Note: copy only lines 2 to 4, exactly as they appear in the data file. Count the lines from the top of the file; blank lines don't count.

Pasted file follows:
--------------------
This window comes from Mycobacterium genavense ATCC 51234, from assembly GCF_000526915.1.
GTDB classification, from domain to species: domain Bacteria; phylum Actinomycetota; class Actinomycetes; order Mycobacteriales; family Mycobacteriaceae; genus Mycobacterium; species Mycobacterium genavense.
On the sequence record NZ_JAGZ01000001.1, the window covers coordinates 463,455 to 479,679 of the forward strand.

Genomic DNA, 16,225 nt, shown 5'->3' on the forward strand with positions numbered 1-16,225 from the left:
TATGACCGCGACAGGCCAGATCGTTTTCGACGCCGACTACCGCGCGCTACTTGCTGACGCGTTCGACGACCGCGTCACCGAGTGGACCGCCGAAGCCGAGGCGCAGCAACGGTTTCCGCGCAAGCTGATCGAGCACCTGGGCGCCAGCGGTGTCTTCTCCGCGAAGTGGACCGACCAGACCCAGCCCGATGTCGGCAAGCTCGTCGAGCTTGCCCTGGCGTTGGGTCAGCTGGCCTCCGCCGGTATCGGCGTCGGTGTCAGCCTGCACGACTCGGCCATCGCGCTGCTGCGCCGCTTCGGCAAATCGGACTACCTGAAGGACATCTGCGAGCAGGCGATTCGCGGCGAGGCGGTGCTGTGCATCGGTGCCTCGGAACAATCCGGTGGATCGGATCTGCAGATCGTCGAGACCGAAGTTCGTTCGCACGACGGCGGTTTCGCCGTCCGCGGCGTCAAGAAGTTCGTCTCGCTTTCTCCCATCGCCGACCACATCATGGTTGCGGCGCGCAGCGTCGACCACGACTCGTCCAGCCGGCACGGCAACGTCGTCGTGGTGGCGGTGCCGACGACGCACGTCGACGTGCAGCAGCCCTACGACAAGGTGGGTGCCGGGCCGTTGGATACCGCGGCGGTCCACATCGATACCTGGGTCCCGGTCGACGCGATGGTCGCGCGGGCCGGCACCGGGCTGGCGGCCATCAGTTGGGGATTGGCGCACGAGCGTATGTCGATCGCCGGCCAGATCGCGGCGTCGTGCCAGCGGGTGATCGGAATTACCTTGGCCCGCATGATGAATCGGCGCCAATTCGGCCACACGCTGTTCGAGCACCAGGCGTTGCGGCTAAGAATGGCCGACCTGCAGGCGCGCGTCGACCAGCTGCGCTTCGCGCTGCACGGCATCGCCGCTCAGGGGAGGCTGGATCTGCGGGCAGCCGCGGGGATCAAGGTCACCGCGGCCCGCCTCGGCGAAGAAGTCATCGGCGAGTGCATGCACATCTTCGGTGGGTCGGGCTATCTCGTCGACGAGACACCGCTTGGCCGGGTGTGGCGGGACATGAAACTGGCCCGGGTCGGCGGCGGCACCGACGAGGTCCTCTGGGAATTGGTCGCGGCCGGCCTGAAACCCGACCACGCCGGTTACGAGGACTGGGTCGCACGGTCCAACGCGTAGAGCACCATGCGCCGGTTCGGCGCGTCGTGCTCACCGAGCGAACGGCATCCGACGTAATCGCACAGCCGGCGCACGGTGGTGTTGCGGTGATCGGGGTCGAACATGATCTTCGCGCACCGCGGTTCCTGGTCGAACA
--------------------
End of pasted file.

GTDB classification, from domain to species: domain Bacteria; phylum Actinomycetota; class Actinomycetes; order Mycobacteriales; family Mycobacteriaceae; genus Mycobacterium; species Mycobacterium genavense.
On the sequence record NZ_JAGZ01000001.1, the window covers coordinates 463,455 to 479,679 of the forward strand.

Genomic DNA, 16,225 nt, shown 5'->3' on the forward strand with positions numbered 1-16,225 from the left: